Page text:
A highly-anticipated report into the long standing academic fraud at UNC-Chapel Hill is scheduled to be released Wednesday at a special meeting of UNC officials, the university said Monday.
A meeting notice that appeared on UNC-CH’s website today said attorney Kenneth Wainstein would meet with the university’s board of trustees and the UNC Board of Governors at 10:30 a.m. in the Kenan Center.
“Some portions of the meeting will take place in closed session, pursuant to the North Carolina Open Meetings Law,” the notice said. “Following the special meeting, Mr. Wainstein will publicly present his findings during a press conference.”
The notice also said that UNC-CH Chancellor Carol Folt and UNC system President Tom Ross will answer questions at the conference. Folt will later discuss the report with students, staff and faculty at a “town hall” meeting at 5 p.m. in Room G200 of the Genome Sciences Building.
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“The last few years have been difficult for our community,” Folt said in an announcement of the town hall meeting. “I believe this report will allow us to have a complete picture of what happened at Carolina and build on the numerous reforms we have already put in place.”
The report is the result of eight months of interviews and records analysis by a group of attorneys led by Wainstein, a former top U.S. Justice Department official now in private practice in Washington. It is the university’s third effort at getting to the bottom of a scandal that stretches back into the 1990s and involves scores of lecture-style classes that never met. Instead, students were typically told to write papers and turn them in at the end. The grades were often high.
Athlete enrollments in the classes were disproportionately high, and other evidence shows some athletes each took several classes. But the two prior investigations have said the fraud was not an athletic scandal because nonathletes were also in the classes and received the same high grades.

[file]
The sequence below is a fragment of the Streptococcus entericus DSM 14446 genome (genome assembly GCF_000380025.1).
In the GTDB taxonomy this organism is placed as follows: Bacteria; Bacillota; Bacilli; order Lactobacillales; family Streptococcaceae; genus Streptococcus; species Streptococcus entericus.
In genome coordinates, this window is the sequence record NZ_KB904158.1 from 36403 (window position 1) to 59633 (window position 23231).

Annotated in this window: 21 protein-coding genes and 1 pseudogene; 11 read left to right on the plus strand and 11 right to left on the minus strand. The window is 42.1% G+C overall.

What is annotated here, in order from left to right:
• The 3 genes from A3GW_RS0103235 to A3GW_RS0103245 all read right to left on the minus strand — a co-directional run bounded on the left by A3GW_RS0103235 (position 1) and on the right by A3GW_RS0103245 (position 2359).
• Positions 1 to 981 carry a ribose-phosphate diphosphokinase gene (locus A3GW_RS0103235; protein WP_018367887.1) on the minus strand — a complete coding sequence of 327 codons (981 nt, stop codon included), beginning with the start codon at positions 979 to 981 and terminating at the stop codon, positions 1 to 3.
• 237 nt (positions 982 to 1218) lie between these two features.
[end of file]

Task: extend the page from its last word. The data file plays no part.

In June, Wainstein told the UNC Board of Governors his investigation by then had already interviewed more than 80 people and had gathered up more than 1.5 million documents for review. He said his probe is looking at academic records that reach back into the 1980s.
So far, the fraud has been blamed on two people, Julius Nyang’oro, the former chairman of UNC-CH’s African and Afro-American Studies Department, and his former longtime department manager, Deborah Crowder. Nyang’oro was forced to retire in 2012, while Crowder retired in 2009. Both are cooperating with Wainstein’s investigation.
UNC-CH is paying for the investigation from sources other than taxpayer funds. Wainstein said his investigation is not being shared with university or UNC system officials until it is completed.
The report is being released as the NCAA is taking a second look at the academic fraud case. It had said two years ago the fraud had not triggered any violations of NCAA policies.